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Joan Daves explains to Emanuel Schreiber the terms and conditions surrounding permission rights to the distribution of King's speech, published by "Ramparts".
Dr. King conveys gratitude to Rev. C. B. Wilson of Southern Baptist Church for a contribution to SCLC. King explains the increasing expenses of the Civil Rights Movement at a time when liberals are redirecting their attention to the peace issue.
This resolution endorses the appointment of Donald Jacobs as Bishop of the African Methodist Episcopal Church.
Chuck Stone, Editor of the Washington Afro-American, instructs Dr. King to review their publication regarding the Gandhi Society for Human Rights. He wishes Dr. King luck in his endeavors and prays for many more men of his stature.
Dr. Mays informs Dr. King of his recommendation to confer an honorary degree from Morehouse College on Dr. J. Curtis Dixon. Mays includes a biographical sketch of Dr. Dixon and asks Dr. King to respond to the letter with his approval or disapproval.
Percy A. Blackburn refers to a previous letter Alice Bucher, president of S. J. Bucher Ltd. Lucerne sent Ed Clayton, SCLC Director of Public Relations, concerning their book about the History of the American Negro. Blackburn encloses a "resume of the proposed contents of the book." He also informs Mr. Clayton of Mrs. Bucher and her associate's current visit to the US and that they would like to arrange an appointment with Dr. King at his convenience.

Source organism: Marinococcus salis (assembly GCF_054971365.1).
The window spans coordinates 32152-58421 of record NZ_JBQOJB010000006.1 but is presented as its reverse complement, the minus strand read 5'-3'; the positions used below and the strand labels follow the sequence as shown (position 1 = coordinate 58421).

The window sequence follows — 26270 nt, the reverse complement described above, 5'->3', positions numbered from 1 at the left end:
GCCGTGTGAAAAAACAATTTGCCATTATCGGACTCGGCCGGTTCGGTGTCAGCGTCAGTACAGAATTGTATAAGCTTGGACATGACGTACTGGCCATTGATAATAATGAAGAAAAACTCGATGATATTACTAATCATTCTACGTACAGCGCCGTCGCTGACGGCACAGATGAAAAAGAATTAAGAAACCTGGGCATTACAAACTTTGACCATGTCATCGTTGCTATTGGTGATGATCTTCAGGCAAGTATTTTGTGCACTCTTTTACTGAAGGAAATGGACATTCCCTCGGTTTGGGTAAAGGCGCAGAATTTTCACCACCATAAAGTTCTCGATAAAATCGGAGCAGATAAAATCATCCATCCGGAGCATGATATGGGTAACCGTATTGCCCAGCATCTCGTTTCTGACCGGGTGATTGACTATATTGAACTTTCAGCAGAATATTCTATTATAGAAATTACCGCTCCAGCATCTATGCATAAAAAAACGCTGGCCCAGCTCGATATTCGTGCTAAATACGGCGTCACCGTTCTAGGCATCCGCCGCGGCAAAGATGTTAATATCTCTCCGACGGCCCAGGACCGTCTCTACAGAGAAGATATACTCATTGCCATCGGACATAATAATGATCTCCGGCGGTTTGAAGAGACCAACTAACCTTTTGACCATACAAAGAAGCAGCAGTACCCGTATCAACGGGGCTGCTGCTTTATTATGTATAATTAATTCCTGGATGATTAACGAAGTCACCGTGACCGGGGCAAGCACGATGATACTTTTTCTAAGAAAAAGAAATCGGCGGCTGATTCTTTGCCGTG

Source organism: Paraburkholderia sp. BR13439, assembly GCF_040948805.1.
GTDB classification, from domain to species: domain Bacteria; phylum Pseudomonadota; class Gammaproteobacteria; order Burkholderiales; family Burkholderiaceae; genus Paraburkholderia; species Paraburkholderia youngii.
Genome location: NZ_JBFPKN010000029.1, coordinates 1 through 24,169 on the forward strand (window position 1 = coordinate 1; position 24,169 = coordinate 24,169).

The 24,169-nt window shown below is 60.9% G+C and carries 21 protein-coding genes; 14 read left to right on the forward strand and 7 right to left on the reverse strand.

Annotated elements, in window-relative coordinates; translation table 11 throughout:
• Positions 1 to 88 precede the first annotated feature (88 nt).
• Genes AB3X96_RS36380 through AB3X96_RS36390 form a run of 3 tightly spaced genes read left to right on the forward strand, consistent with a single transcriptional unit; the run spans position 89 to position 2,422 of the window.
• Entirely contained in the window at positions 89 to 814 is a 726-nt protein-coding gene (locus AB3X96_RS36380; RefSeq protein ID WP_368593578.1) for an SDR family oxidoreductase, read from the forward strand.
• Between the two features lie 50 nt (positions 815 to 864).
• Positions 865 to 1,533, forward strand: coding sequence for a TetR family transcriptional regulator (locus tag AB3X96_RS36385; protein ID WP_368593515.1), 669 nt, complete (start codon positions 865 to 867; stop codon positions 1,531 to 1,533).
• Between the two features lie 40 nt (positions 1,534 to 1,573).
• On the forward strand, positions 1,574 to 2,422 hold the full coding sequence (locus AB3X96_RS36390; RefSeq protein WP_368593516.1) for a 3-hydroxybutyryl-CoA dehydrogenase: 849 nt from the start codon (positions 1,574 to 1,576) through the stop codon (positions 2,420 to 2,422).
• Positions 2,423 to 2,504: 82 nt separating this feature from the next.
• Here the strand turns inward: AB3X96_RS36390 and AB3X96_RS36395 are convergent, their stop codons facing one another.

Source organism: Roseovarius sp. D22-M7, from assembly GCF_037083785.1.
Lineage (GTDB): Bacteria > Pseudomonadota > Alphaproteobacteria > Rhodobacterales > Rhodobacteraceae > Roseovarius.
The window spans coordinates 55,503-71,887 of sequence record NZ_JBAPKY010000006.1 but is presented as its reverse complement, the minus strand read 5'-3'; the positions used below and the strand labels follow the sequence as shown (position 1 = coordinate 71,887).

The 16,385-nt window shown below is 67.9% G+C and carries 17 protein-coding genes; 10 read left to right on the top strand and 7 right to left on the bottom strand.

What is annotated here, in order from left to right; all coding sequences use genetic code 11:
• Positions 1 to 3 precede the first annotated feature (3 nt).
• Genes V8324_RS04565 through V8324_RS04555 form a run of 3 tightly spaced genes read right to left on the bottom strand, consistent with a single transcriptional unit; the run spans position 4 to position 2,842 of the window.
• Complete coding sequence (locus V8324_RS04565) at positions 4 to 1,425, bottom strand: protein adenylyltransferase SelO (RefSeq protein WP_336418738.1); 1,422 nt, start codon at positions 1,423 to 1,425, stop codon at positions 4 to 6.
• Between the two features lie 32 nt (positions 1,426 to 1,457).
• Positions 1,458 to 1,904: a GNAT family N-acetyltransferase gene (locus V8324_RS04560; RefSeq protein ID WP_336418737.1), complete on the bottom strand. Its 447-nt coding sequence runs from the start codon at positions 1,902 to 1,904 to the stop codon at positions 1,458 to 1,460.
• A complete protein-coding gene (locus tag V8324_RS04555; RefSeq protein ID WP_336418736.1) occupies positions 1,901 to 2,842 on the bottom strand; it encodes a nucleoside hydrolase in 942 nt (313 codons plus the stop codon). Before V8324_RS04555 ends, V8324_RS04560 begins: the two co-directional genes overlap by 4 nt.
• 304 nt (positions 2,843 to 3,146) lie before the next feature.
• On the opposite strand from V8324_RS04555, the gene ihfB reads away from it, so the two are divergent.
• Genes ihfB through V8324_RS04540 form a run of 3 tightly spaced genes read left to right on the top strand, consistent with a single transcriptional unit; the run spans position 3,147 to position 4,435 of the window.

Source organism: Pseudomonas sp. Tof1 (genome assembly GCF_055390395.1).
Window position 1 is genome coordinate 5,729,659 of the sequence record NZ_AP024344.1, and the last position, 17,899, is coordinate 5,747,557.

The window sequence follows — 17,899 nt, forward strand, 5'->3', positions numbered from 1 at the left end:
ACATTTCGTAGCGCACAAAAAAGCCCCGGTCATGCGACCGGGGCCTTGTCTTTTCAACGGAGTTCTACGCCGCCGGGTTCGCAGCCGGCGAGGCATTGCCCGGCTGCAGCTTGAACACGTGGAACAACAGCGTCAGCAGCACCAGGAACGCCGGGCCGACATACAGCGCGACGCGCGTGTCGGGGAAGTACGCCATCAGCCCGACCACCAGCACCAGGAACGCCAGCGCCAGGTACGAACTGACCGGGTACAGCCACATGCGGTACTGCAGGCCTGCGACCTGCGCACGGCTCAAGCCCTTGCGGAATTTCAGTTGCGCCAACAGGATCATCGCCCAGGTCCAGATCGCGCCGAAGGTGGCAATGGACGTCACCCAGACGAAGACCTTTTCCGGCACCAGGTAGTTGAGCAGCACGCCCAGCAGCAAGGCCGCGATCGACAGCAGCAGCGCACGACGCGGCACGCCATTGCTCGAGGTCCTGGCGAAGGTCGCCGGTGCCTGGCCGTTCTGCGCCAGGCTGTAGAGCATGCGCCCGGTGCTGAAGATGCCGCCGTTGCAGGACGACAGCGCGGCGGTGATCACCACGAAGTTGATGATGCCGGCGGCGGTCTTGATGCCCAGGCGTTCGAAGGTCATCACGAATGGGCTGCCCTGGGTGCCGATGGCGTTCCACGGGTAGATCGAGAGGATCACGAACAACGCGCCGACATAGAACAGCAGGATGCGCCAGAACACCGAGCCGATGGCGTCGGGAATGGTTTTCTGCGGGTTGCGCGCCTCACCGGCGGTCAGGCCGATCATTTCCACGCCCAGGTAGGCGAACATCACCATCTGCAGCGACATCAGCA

The inmates of Cook County Jail request Dr. King's help in fighting certain injustices in the criminal system. The writer informs Dr. King that he may contact Ms. Juanita Whiltfield for more details.
Dr. King congratulates Ann Herring on her new marriage and apologizes for misfiling her earlier letters asking him to perform her marriage ceremony. He assures her that if he had seen her letters, he would have made his best attempt to perform the ceremony.
Dr. King lists the steps towards equality that have taken place all over the nation and he addresses the passage of the Civil Rights Bill. Dr. King explains what still needs to be done in order to make America truly the land of the free.
Dr. King shares the desire and need of American Negroes to have a social revolution for equality.
Norman Thomas cites an excerpt from a story by Peter Khiss entitled "Rowan Terms Dr. King's Stand on War a Peril to Rights Gains." Mr. Thomas asserts that the statement is incorrect and that he whole "heartily" applauds Dr. King's stance on the Vietnam War.
Mrs. Burnett informs Dr. King that her and her husband's financial support of the SCLC is suspended due to Dr. King's support of the Spring Mobilization and Vietnam Summer program. Though the Burnetts support the peace movement, they feel these two groups "present Hanoi's view of the Vietnam war."